Q: What happened?
A: Stuart Sternberg, a 44-year-old Wall Street investor, and several other investors signed a letter of intent to buy out five of the six Devil Rays general partners: Chris Sullivan, Bob Basham, Mark Bostick, Dan Doyle and the Griffin Family Trust.
Q: What does it mean?
A: If the deal is finalized, and it's expected to be in the next month or two, Sternberg's group would own about 48 percent of the franchise.
Q: Who owns the rest of the team?
A: Vince Naimoli, who will remain as the managing general partner, owns about 15 percent of the team. The remaining 37 percent is owned by 18 "limited" partners (individuals and corporations) that own minor shares. The limited partners have no say in how the franchise is run.
Q: Since Sternberg's group owns the biggest single share of the team, does that mean Sternberg would be in charge?
A: No. The agreement between Naimoli and the other general partners gives him control over the franchise for as long as he cares to run it. By buying out the other general partners, Sternberg agrees to the same conditions and cannot force Naimoli out regardless of how much of the franchise he owns. Indications are Naimoli has no intention of giving up control of the team anytime soon.
Q: Why is the ownership structured like that?
A: Because Major League Baseball requires each team to have a sole owner or, if there are a team of investors, a managing general partner who represents and controls the franchise. When Naimoli and the other five original general partners put together their group, Naimoli was selected as the managing general partner.
Q: Could Sternberg end up as the team's managing general partner someday?
A: One theory is Sternberg wants to learn the business, and it's possible he might might take over when Naimoli chooses to retire.
Q: Does this deal have to be approved by Major League Baseball?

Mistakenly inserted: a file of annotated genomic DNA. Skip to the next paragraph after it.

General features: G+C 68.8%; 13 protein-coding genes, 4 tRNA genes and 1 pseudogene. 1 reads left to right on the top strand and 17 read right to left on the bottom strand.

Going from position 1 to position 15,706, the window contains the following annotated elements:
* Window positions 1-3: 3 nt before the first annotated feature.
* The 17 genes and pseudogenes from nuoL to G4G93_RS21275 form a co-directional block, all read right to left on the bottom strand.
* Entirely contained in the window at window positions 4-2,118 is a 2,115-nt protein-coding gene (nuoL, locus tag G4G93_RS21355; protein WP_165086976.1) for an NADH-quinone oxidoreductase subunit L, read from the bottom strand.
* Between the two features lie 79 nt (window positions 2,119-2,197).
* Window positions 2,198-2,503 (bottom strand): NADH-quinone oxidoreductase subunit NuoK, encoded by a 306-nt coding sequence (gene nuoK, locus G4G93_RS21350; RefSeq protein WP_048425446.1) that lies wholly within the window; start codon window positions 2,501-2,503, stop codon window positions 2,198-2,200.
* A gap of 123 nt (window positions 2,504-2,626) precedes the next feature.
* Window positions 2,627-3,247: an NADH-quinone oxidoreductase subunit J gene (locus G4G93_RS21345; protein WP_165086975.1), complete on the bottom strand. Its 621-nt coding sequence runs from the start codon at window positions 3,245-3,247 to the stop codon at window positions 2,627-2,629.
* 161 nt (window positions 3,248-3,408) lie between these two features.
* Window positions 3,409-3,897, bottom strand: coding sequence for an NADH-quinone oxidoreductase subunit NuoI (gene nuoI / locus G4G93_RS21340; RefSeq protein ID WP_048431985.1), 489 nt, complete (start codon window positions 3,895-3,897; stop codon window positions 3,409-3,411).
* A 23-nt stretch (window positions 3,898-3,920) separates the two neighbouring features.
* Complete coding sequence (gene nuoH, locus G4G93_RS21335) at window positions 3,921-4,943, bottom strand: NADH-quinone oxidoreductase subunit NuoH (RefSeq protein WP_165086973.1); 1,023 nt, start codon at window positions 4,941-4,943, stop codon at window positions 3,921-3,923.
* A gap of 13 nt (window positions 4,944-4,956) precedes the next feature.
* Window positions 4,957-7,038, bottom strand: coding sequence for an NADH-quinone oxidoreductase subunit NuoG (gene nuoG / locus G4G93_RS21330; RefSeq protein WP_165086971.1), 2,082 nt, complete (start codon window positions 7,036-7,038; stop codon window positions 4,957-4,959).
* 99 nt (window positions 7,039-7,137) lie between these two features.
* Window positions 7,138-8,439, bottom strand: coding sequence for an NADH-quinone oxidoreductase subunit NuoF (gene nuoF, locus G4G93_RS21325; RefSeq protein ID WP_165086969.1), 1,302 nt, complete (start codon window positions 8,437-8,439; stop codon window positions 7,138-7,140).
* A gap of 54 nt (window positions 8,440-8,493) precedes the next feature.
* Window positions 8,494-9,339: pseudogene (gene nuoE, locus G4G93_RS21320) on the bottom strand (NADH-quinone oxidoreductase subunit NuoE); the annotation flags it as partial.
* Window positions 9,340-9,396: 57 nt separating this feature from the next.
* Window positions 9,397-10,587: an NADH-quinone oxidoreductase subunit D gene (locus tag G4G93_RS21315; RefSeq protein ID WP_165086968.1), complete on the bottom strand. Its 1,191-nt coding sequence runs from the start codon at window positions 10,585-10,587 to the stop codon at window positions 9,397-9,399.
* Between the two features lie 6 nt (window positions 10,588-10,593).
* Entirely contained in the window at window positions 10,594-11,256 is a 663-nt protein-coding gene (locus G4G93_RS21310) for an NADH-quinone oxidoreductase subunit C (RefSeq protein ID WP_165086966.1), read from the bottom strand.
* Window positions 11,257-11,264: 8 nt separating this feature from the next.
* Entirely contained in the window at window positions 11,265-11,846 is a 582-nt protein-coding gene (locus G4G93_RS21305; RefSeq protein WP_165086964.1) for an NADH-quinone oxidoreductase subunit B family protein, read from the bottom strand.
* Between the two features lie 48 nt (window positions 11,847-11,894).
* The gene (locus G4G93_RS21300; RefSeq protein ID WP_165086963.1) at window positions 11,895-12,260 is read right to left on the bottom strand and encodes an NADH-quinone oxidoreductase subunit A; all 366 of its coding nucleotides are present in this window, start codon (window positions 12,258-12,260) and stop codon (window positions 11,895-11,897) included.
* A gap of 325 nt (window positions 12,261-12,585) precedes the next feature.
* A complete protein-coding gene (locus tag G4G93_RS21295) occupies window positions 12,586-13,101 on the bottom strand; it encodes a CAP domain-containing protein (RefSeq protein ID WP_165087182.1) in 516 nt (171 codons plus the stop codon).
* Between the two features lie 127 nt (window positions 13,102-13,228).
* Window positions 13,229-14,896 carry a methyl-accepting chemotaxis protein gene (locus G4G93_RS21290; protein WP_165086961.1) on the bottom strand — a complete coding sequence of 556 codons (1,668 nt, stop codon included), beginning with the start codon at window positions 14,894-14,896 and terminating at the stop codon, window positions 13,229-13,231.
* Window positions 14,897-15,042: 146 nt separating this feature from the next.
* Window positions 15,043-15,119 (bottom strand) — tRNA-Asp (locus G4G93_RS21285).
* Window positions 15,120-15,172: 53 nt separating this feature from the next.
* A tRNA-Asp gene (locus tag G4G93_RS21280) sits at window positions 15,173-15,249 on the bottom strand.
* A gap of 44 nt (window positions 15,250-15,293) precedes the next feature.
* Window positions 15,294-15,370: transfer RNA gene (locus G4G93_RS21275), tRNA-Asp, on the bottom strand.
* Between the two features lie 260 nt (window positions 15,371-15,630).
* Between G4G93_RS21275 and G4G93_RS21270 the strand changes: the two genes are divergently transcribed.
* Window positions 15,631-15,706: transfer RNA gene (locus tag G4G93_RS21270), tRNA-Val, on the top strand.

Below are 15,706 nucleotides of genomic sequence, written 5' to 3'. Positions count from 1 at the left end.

A: Normally a change in ownership requires approval by 22 of the 30 major-league owners, but because Sternberg is not buying the controlling interest of the team, MLB will monitor and approve the sale at the executive level. MLB is expected to approve the sale.
Q: How much did Sternberg's group agree to pay for their share of the team?
A: It isn't known. Forbes magazine listed the Rays as being worth $145-million last year, but the Rays and Major League Baseball dispute that figure. Both say the franchise is worth more, but won't say how much. If the Forbes number is accurate and Sternberg's group is buying 48 percent, that would come to at least $69-million.
Q: What do we know about Stuart Sternberg?
A: He is a former executive of the options-trading firm of Spear, Leeds and Kellogg. He sold his interest in that company two years ago and has been retired since. He grew up in New York as a Mets fan. He has a wife, Lisa, and four children.
Q: Who are his partners?
A: It isn't clear how many investors he has, or how much each is investing. But Sternberg is the leader.
Q: Why did the five general partners, all of them with ties to the Tampa Bay area, sell their interest?
A: None had an active involvement with the team and some or all were said to be unhappy at one time or another with how the team was run by Naimoli. Other factors _ personal issues, other business ventures and a return on their investments _ likely played a role.
Q: How will this affect the team?
A: As they say, it can't hurt. The Rays, last in their division in each of their six seasons, have the lowest payroll, so it is not likely they will spend less money. The departing investors have made no major contributions to the team in several years. So a new investor with a passion for baseball might mean good news for the Rays. But only time will tell.
_ TOM JONES